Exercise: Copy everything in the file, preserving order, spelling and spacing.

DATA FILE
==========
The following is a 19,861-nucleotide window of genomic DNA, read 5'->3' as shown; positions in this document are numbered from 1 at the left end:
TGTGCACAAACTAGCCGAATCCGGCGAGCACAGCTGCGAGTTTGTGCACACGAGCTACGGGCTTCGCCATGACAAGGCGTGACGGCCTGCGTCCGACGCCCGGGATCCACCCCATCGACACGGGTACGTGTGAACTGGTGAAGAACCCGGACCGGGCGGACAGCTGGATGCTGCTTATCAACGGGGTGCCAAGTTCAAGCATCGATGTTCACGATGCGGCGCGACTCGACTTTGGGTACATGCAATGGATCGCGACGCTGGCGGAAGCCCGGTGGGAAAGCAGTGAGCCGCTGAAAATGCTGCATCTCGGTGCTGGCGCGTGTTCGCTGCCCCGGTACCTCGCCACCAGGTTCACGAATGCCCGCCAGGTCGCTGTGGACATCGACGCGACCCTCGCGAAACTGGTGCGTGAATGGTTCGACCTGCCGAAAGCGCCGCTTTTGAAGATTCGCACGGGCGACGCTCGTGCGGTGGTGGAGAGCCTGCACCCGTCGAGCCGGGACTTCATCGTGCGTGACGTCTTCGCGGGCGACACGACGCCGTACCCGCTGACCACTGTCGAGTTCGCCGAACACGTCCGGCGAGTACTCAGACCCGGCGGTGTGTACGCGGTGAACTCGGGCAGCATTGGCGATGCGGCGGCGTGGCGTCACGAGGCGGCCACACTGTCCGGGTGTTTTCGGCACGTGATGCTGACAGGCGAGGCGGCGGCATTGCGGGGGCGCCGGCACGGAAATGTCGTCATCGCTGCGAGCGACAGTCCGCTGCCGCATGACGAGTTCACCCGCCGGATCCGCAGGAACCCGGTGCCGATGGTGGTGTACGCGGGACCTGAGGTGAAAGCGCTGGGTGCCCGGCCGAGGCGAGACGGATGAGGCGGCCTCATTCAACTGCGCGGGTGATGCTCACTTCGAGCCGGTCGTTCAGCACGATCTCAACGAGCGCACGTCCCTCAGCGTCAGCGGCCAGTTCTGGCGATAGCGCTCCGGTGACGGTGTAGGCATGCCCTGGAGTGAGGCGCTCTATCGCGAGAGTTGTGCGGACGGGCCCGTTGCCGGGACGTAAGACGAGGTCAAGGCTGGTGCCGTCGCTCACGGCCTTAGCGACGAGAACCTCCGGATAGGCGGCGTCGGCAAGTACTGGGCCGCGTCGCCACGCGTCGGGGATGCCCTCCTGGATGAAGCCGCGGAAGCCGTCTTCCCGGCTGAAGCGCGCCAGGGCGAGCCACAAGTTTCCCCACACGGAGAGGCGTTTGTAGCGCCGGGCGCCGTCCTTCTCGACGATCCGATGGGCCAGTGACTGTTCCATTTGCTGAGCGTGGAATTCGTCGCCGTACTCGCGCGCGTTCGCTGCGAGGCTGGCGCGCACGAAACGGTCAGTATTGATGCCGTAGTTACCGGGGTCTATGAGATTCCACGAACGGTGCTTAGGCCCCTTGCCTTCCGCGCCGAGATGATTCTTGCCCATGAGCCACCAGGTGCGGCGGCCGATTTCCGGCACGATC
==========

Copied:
The following is a 19,861-nucleotide window of genomic DNA, read 5'->3' as shown; positions in this document are numbered from 1 at the left end:
TGTGCACAAACTAGCCGAATCCGGCGAGCACAGCTGCGAGTTTGTGCACACGAGCTACGGGCTTCGCCATGACAAGGCGTGACGGCCTGCGTCCGACGCCCGGGATCCACCCCATCGACACGGGTACGTGTGAACTGGTGAAGAACCCGGACCGGGCGGACAGCTGGATGCTGCTTATCAACGGGGTGCCAAGTTCAAGCATCGATGTTCACGATGCGGCGCGACTCGACTTTGGGTACATGCAATGGATCGCGACGCTGGCGGAAGCCCGGTGGGAAAGCAGTGAGCCGCTGAAAATGCTGCATCTCGGTGCTGGCGCGTGTTCGCTGCCCCGGTACCTCGCCACCAGGTTCACGAATGCCCGCCAGGTCGCTGTGGACATCGACGCGACCCTCGCGAAACTGGTGCGTGAATGGTTCGACCTGCCGAAAGCGCCGCTTTTGAAGATTCGCACGGGCGACGCTCGTGCGGTGGTGGAGAGCCTGCACCCGTCGAGCCGGGACTTCATCGTGCGTGACGTCTTCGCGGGCGACACGACGCCGTACCCGCTGACCACTGTCGAGTTCGCCGAACACGTCCGGCGAGTACTCAGACCCGGCGGTGTGTACGCGGTGAACTCGGGCAGCATTGGCGATGCGGCGGCGTGGCGTCACGAGGCGGCCACACTGTCCGGGTGTTTTCGGCACGTGATGCTGACAGGCGAGGCGGCGGCATTGCGGGGGCGCCGGCACGGAAATGTCGTCATCGCTGCGAGCGACAGTCCGCTGCCGCATGACGAGTTCACCCGCCGGATCCGCAGGAACCCGGTGCCGATGGTGGTGTACGCGGGACCTGAGGTGAAAGCGCTGGGTGCCCGGCCGAGGCGAGACGGATGAGGCGGCCTCATTCAACTGCGCGGGTGATGCTCACTTCGAGCCGGTCGTTCAGCACGATCTCAACGAGCGCACGTCCCTCAGCGTCAGCGGCCAGTTCTGGCGATAGCGCTCCGGTGACGGTGTAGGCATGCCCTGGAGTGAGGCGCTCTATCGCGAGAGTTGTGCGGACGGGCCCGTTGCCGGGACGTAAGACGAGGTCAAGGCTGGTGCCGTCGCTCACGGCCTTAGCGACGAGAACCTCCGGATAGGCGGCGTCGGCAAGTACTGGGCCGCGTCGCCACGCGTCGGGGATGCCCTCCTGGATGAAGCCGCGGAAGCCGTCTTCCCGGCTGAAGCGCGCCAGGGCGAGCCACAAGTTTCCCCACACGGAGAGGCGTTTGTAGCGCCGGGCGCCGTCCTTCTCGACGATCCGATGGGCCAGTGACTGTTCCATTTGCTGAGCGTGGAATTCGTCGCCGTACTCGCGCGCGTTCGCTGCGAGGCTGGCGCGCACGAAACGGTCAGTATTGATGCCGTAGTTACCGGGGTCTATGAGATTCCACGAACGGTGCTTAGGCCCCTTGCCTTCCGCGCCGAGATGATTCTTGCCCATGAGCCACCAGGTGCGGCGGCCGATTTCCGGCACGATC